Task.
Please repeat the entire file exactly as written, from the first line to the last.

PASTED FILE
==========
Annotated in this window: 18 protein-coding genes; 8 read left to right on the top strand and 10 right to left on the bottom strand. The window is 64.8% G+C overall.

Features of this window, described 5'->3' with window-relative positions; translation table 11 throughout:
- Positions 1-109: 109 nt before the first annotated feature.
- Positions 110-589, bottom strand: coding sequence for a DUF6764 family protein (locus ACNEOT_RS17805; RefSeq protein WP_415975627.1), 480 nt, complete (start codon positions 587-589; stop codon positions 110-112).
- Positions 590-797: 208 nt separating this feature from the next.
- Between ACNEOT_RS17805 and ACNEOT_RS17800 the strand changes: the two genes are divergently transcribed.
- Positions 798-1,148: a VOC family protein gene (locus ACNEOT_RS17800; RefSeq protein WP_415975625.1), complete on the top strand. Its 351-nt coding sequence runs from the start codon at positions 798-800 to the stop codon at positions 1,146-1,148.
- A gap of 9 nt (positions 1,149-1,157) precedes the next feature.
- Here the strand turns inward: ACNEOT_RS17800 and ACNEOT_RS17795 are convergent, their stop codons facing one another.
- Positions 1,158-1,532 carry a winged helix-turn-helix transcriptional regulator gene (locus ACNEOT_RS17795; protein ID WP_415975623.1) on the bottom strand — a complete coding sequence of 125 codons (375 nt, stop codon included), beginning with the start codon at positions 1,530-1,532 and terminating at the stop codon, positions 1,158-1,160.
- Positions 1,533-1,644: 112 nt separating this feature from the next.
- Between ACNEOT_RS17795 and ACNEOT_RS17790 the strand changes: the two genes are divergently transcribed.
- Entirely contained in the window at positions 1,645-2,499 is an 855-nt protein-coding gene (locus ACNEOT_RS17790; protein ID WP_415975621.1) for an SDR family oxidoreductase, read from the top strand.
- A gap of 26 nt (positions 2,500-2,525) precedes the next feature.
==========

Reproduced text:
Annotated in this window: 18 protein-coding genes; 8 read left to right on the top strand and 10 right to left on the bottom strand. The window is 64.8% G+C overall.

Features of this window, described 5'->3' with window-relative positions; translation table 11 throughout:
- Positions 1-109: 109 nt before the first annotated feature.
- Positions 110-589, bottom strand: coding sequence for a DUF6764 family protein (locus ACNEOT_RS17805; RefSeq protein WP_415975627.1), 480 nt, complete (start codon positions 587-589; stop codon positions 110-112).
- Positions 590-797: 208 nt separating this feature from the next.
- Between ACNEOT_RS17805 and ACNEOT_RS17800 the strand changes: the two genes are divergently transcribed.
- Positions 798-1,148: a VOC family protein gene (locus ACNEOT_RS17800; RefSeq protein WP_415975625.1), complete on the top strand. Its 351-nt coding sequence runs from the start codon at positions 798-800 to the stop codon at positions 1,146-1,148.
- A gap of 9 nt (positions 1,149-1,157) precedes the next feature.
- Here the strand turns inward: ACNEOT_RS17800 and ACNEOT_RS17795 are convergent, their stop codons facing one another.
- Positions 1,158-1,532 carry a winged helix-turn-helix transcriptional regulator gene (locus ACNEOT_RS17795; protein ID WP_415975623.1) on the bottom strand — a complete coding sequence of 125 codons (375 nt, stop codon included), beginning with the start codon at positions 1,530-1,532 and terminating at the stop codon, positions 1,158-1,160.
- Positions 1,533-1,644: 112 nt separating this feature from the next.
- Between ACNEOT_RS17795 and ACNEOT_RS17790 the strand changes: the two genes are divergently transcribed.
- Entirely contained in the window at positions 1,645-2,499 is an 855-nt protein-coding gene (locus ACNEOT_RS17790; protein ID WP_415975621.1) for an SDR family oxidoreductase, read from the top strand.
- A gap of 26 nt (positions 2,500-2,525) precedes the next feature.